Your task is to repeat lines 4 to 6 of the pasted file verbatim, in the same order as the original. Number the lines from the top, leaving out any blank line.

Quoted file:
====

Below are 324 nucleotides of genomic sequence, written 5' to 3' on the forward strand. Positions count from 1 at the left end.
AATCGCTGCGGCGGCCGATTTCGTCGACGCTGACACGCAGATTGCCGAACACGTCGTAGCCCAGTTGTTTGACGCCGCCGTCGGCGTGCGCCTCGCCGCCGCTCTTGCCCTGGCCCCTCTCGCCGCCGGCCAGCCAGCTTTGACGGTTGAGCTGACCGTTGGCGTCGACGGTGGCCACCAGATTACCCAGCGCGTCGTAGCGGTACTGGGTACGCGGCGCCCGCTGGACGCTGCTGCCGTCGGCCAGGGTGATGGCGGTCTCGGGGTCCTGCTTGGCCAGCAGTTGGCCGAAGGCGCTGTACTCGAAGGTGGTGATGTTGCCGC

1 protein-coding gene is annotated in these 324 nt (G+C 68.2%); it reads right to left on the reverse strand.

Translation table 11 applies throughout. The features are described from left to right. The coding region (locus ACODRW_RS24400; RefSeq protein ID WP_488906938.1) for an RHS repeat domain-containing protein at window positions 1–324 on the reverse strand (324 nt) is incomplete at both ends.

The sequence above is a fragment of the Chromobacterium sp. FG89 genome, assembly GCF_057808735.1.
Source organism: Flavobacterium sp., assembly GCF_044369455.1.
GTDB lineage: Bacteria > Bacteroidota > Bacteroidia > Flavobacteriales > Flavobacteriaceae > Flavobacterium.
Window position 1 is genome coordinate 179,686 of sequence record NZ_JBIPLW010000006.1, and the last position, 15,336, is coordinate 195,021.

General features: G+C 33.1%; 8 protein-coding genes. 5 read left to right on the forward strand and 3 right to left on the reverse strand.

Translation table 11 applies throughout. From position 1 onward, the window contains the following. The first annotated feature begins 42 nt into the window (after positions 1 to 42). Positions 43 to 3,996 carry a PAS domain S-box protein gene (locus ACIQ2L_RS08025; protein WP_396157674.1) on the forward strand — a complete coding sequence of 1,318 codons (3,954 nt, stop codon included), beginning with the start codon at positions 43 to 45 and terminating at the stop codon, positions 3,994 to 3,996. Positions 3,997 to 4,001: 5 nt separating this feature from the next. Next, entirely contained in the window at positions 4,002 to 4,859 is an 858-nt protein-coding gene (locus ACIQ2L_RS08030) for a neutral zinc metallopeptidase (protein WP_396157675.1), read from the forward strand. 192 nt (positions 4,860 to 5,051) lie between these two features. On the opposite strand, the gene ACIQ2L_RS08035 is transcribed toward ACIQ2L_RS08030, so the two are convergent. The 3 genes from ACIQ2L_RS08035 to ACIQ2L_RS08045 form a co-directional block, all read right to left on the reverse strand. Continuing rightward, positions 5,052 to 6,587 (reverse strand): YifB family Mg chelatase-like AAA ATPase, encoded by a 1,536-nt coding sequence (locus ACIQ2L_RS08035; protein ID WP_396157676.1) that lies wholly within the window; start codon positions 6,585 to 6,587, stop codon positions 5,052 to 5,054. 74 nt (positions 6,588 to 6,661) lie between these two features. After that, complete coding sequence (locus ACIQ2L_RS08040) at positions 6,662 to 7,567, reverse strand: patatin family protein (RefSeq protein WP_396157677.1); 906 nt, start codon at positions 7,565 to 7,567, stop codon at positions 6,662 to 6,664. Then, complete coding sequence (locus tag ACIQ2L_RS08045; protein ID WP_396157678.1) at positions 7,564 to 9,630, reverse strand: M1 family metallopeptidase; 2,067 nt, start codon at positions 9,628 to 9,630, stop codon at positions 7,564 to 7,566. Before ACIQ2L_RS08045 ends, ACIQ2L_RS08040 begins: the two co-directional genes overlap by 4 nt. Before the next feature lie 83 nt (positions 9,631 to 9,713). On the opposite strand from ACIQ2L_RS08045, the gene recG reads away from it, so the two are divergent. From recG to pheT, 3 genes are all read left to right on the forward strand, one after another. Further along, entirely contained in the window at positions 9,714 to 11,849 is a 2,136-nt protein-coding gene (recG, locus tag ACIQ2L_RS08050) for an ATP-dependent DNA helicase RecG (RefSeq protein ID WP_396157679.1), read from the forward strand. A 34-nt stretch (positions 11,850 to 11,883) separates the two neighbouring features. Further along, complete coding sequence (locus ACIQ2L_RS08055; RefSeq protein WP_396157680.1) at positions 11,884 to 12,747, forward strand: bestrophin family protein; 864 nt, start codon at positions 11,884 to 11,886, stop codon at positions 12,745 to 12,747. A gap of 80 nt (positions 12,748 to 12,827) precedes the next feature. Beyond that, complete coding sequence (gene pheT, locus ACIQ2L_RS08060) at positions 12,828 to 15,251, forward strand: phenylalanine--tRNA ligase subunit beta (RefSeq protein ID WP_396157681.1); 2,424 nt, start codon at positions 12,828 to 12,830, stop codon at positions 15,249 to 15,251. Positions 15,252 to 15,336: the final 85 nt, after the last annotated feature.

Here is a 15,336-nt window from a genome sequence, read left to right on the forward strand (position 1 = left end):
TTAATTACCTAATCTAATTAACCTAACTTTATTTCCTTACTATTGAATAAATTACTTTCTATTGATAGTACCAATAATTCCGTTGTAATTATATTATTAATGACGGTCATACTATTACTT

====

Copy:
Translation table 11 applies throughout. The features are described from left to right. The coding region (locus ACODRW_RS24400; RefSeq protein ID WP_488906938.1) for an RHS repeat domain-containing protein at window positions 1–324 on the reverse strand (324 nt) is incomplete at both ends.

The sequence above is a fragment of the Chromobacterium sp. FG89 genome, assembly GCF_057808735.1.
Source organism: Flavobacterium sp., assembly GCF_044369455.1.